Chancery Determines Proper Board Members in Section 225 Action

The Delaware Court of Chancery in Kerbawy v. McDonnell, C.A. No. 10769-VCP (Del. Ch. Aug. 18, 2015), addresses whether written consents of stockholders were effective in replacing the board members of the company involved.  The case features the interplay between DGCL § 225 and § 228 in this corporate litigation over control of the company. DGCL § 228 is the provision that allows written consent of stockholders in lieu of a meeting and without prior notice to the minority stockholders.  DGCL § 225 is the provision that allows for summary proceedings on an expedited basis to determine who the proper directors of a company are, for example, when there is a dispute about the results of an election or, as in this case, the validity of written consents of stockholders purporting to remove directors or elect directors, or both.

This case provides a playbook of sorts on how to take control of a board via written consents.

Highlights from 59-page Post-Trial Decision

DGCL § 228(a), unless otherwise provided in the Certificate of Incorporation, allows stockholders to take action by written consent that might otherwise be taken at an annual or special meeting of stockholders.  The written consent is effective “without a meeting, without prior notice and without a vote.”  The written consents must be signed and bear the date of signature of each stockholder who signs the consent.  Action by written consent is effective only if the required number of consents are delivered within 60 days of the earliest date of consent.  See § 228(c).

The court observed that when a majority of stockholders have executed written consents to remove a board, the burden of proving that a director should not be removed or that an election is invalid, rests with the party challenging its validity.  This is a heavy burden, especially in light of “the importance Delaware law places on protecting the stockholder franchise, which has been characterized as the idealogical underpinning upon which the legitimacy of the director’s managerial power rests.”  See footnote 115.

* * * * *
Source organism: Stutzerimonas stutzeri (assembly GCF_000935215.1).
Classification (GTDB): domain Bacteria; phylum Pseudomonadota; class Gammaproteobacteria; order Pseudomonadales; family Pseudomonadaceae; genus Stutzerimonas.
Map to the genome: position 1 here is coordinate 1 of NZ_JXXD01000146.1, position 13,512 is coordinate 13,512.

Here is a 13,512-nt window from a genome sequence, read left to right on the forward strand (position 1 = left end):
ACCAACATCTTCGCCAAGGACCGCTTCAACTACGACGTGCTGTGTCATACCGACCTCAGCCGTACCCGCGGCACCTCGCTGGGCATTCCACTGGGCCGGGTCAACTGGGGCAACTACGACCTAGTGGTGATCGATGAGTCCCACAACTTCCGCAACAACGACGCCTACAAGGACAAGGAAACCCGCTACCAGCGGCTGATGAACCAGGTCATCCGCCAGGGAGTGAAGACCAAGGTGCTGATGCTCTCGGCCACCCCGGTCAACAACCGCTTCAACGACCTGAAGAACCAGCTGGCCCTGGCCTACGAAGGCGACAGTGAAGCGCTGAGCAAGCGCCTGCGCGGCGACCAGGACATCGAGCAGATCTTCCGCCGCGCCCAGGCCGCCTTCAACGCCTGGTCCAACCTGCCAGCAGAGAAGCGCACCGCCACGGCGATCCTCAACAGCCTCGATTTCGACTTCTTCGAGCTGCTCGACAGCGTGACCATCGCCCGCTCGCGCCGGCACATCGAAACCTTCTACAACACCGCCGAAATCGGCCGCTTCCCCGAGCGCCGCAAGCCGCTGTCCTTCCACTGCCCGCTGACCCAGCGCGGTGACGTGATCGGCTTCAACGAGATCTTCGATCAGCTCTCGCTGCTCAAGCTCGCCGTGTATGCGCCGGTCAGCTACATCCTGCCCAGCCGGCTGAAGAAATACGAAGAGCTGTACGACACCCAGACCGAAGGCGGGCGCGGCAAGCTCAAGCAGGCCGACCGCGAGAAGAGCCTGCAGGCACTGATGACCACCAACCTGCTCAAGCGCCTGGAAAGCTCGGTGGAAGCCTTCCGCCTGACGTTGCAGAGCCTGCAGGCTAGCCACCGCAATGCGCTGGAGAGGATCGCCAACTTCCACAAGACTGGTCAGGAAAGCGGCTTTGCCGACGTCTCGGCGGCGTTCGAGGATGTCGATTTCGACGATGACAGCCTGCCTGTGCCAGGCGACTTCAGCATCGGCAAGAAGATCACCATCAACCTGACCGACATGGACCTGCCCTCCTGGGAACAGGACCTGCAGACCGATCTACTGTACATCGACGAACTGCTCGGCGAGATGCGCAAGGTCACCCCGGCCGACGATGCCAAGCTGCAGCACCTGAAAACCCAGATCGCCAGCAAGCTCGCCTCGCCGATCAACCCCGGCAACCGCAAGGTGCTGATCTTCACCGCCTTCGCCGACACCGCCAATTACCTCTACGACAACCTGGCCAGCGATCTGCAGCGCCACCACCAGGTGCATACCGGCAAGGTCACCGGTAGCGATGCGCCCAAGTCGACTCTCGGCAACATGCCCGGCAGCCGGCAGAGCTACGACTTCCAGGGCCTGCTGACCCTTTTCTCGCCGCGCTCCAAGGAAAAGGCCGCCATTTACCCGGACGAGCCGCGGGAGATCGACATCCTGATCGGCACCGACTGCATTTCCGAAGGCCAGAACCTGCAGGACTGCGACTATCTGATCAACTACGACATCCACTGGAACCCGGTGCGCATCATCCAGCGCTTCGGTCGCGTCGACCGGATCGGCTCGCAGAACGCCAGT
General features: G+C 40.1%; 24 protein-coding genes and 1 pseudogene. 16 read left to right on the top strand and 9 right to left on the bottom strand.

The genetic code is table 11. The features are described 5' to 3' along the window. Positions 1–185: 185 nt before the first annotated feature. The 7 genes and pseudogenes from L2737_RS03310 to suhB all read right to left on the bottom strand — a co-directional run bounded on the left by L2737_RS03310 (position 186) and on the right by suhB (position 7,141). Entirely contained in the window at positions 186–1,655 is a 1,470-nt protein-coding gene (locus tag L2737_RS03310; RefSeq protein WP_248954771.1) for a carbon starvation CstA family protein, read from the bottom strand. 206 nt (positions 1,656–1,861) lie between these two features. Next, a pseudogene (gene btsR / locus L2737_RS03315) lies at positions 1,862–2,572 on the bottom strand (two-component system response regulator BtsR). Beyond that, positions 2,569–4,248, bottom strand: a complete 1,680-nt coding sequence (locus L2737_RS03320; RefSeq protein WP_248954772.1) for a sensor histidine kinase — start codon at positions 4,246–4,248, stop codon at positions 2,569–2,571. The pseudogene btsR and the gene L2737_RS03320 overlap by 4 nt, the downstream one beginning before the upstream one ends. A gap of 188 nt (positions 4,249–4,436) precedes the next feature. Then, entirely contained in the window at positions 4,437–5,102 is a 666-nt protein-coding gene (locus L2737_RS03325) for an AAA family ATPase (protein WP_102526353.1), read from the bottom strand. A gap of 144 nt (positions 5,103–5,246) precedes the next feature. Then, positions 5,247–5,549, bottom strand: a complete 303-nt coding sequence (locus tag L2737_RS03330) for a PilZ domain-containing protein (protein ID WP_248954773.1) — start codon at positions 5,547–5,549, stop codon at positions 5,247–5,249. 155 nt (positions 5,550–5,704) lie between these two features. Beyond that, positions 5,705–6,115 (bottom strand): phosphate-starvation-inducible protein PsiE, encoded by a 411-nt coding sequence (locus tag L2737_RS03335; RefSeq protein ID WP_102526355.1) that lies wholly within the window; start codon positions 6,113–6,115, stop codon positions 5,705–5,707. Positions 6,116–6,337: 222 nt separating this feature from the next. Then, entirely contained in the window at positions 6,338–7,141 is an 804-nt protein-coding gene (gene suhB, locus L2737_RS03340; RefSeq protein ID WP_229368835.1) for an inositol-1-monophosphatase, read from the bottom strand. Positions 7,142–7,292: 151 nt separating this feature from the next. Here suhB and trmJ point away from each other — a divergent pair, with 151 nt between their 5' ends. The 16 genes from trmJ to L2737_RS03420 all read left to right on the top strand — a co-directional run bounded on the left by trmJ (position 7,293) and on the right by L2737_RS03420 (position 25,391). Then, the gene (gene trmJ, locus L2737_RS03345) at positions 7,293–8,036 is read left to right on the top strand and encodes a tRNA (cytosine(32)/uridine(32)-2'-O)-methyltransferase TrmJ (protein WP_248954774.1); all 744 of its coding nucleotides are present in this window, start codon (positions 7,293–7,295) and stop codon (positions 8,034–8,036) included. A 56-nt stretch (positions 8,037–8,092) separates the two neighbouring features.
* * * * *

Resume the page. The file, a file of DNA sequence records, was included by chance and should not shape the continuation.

The parties did not dispute the validity of the consents on technical grounds, but rather the argument was made that the court should set aside the otherwise valid consents on equitable grounds, based on allegations that: (1) the consents were based on misleading disclosures; (2) they were based on the misuse of confidential information; and (3) they were procured by tortious interference with an applicable agreement.

Key Principles

  • The court emphasized that a minority stockholder does not owe a fiduciary duty in general nor a duty of disclosure in particular.
  • Although directors of Delaware corporations have a duty to disclose fully and fairly all material information within the board’s control when seeking shareholder action, a party who is neither a director nor an officer, controlling stockholder or member of the control group has no such obligation. The court distinguished cases cited at footnote 118 where equitable relief was available for failure to disclose material facts in soliciting consents.